PC & Android Privacy Keeping personal things hidden from prying eyes.
Posted Thu Oct 27, 2011 05:13 AM
There are certain aspects of my digital life that I’d like to keep hidden for obvious reasons.
I have 2 Gmail accounts, one of which is strictly private, plus I want to keep certain media, internet activity and an intimate journal out of site, and inaccessible to anyone else.
Does anyone have any tips for keeping my private things exactly that?
Many thanks in advance.
Posted Thu Oct 27, 2011 05:39 AM
Posted Thu Nov 10, 2011 02:58 PM
Posted Thu Nov 10, 2011 04:02 PM
also curious if there any programs , tips or advice to keep certian things private.
Posted Fri Nov 11, 2011 12:12 PM
My most recent issue was with the my tablet that OH had annoying habit of borrowing. I really don't want him discovering my musings to my cyber lover or my strictly private Gmail account.
OH has just bought a tablet of his own and decided to set up a password screen lock in case somebody else lifts or finds it. So I guess he won't be needing to borrow mine now or getting suspicious about any locks I've put in place.
Posted Sat Nov 12, 2011 10:13 AM
Posted Sun Nov 13, 2011 06:03 AM
Fortunately I don’t have any offspring, but I seriously don’t want my OH to think he might have competition.
Posted Sun Nov 13, 2011 09:18 PM
Firstly browsing history and such is pretty easy. Most (if not all) browsers now have a private setting. In Internet Explorer it's control + shift + p, chrome is ctrl+shift+n for 'incognito' mode. This mode on pretty much all browsers will not save history, cookies, form data (usernames & passwords), cache or basically anything you input into the browser. This is more than safe enough for most purposes. Note that firefox was recently tested and shown to have flaws with it's privacy setting with plug-ins enabled. Some FireFox plugins will record history and such regardless of the browser settings.
Password security for accounts. The old school way to do this was long(ish) passwords with numbers, special characters and such in them. Given the amount of prehashing now a days with regards to passwords these are actually pretty quick for a computer to guess. Would take about 2 weeks to crack "T^m89Opqrts" as a password on a decent computer. To create good safe passwords use something long (16 characters or more) using words in the english language to come up with a long phrase. See the below picture for an example.
Also do yourself a huge favor and make sure to never reuse passwords, anywhere, ever. If the password for one account gets discovered it will be tested against any other popular accounts you may have (facebook, myspace, youtube, yahoo, etc).
Data storage security. As mentioned above use external media to store things you don't want others to see. You can even natively encript it from pretty much every operating system quickly and easily. Encryption on a storage device isn't too hard to break (good thing incase you can't unlock it) but it's hard enough most people will not get in. Above that of course is the security that you can take the data with you, or away from the computer (or other device) capable of showing that data.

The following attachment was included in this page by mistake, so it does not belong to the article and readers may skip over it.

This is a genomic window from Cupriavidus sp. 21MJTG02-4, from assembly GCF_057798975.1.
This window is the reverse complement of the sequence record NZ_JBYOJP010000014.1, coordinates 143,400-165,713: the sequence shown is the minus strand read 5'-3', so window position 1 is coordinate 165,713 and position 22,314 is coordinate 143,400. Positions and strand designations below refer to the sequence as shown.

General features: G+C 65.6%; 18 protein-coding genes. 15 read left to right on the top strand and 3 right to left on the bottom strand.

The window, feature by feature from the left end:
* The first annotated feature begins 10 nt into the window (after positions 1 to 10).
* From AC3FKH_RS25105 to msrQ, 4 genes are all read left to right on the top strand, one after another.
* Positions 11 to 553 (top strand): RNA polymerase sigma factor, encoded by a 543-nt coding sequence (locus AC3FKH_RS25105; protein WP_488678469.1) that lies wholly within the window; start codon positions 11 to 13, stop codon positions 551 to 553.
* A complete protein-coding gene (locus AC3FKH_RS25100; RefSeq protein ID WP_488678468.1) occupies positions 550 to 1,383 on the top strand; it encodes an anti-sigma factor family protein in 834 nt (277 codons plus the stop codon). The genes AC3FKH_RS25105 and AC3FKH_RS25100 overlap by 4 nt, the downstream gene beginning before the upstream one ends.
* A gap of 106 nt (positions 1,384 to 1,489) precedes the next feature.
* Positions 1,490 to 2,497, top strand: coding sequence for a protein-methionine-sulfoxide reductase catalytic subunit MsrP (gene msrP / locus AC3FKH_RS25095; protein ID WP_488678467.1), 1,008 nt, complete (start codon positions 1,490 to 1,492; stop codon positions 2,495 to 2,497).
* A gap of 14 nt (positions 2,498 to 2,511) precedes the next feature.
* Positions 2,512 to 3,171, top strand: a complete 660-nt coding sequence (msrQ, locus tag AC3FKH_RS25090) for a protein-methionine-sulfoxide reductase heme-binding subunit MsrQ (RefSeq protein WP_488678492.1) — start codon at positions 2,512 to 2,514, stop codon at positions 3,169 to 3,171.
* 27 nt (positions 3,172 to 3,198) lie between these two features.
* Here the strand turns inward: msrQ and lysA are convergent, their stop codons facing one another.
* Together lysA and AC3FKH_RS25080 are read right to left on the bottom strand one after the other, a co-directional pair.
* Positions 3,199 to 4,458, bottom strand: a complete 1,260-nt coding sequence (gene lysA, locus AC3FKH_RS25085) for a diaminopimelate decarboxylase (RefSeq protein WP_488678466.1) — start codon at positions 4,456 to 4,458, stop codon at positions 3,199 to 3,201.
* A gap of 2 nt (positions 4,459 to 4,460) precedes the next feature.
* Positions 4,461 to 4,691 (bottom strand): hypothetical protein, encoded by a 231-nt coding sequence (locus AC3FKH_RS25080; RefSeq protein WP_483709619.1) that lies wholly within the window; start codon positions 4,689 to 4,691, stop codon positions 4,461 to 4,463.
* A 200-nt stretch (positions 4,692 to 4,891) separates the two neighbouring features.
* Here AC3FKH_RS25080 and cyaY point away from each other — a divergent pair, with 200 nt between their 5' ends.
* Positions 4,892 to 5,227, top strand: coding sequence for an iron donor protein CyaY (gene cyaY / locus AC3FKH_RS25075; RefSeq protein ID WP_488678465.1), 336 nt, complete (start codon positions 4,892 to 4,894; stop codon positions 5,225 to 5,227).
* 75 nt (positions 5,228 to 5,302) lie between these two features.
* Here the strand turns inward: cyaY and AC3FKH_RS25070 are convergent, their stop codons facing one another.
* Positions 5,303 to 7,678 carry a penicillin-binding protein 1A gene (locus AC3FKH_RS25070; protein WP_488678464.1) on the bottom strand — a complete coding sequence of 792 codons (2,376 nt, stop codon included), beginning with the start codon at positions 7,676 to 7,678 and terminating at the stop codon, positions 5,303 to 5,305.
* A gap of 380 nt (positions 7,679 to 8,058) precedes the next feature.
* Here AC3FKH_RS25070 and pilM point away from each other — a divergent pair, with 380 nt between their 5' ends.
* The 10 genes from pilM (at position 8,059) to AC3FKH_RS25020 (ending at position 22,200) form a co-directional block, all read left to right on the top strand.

Then as far as internet security goes, the most common stuff to look for now-a-days is malware and not so much viruses and such. Make sure all your downloads are from reputable webpages, your system and software is up to date (patch often), and run a good Anti-virus program. Here's a tip though, there is absolutely no reason to pay someone for protection now-a-days. Search for Microsoft Security Essentials, it's free, from MicroSoft and one of the best & lightest antimalware programs available.
Other than the above, make sure if you have a wireless network it is well encrypted so no one can venture onto it. Try and not use WEP protection as with enough time it can always be opened. WPA is a far better method, significantly more secure and easier to use.
This post has been edited by Pelvis G. Rodman: Sun Nov 13, 2011 09:19 PM
Posted Mon Nov 14, 2011 03:59 AM
Posted Tue Nov 15, 2011 08:25 PM
I did find this for you, it shows you how to enable Windows XP's EFS Folder Encyrption.
Basically right click on the folder you want to encrypt, goto advanced and you should see an option "Encrypt contents to secure data", check that and apply the changes to that folder, and all files and folders in that drive (this will be an option to click, you won't have to do it one by one).
That however doesn't actually do much on most machines. Unless you have multiple user accounts on your computer it won't work as EFS binds the contents of the folder to the user that encrypts it. No password needed if your the right user.
Try checking with the manufacturer that made your pen drive, they usually have free encryption tools available on their website for use with their products.
In Windows Vista or above you can actually encrypt a drive with Bit Locker.
Simply right click the drive, and select enable bitlocker. Then select the option to enable a password to unlock the drive, enter the password and wait while it actually encrpts the data (this will take some time). Now regardless of where, who or what is requesting the data it is encrypted.
Posted Thu Nov 17, 2011 09:33 AM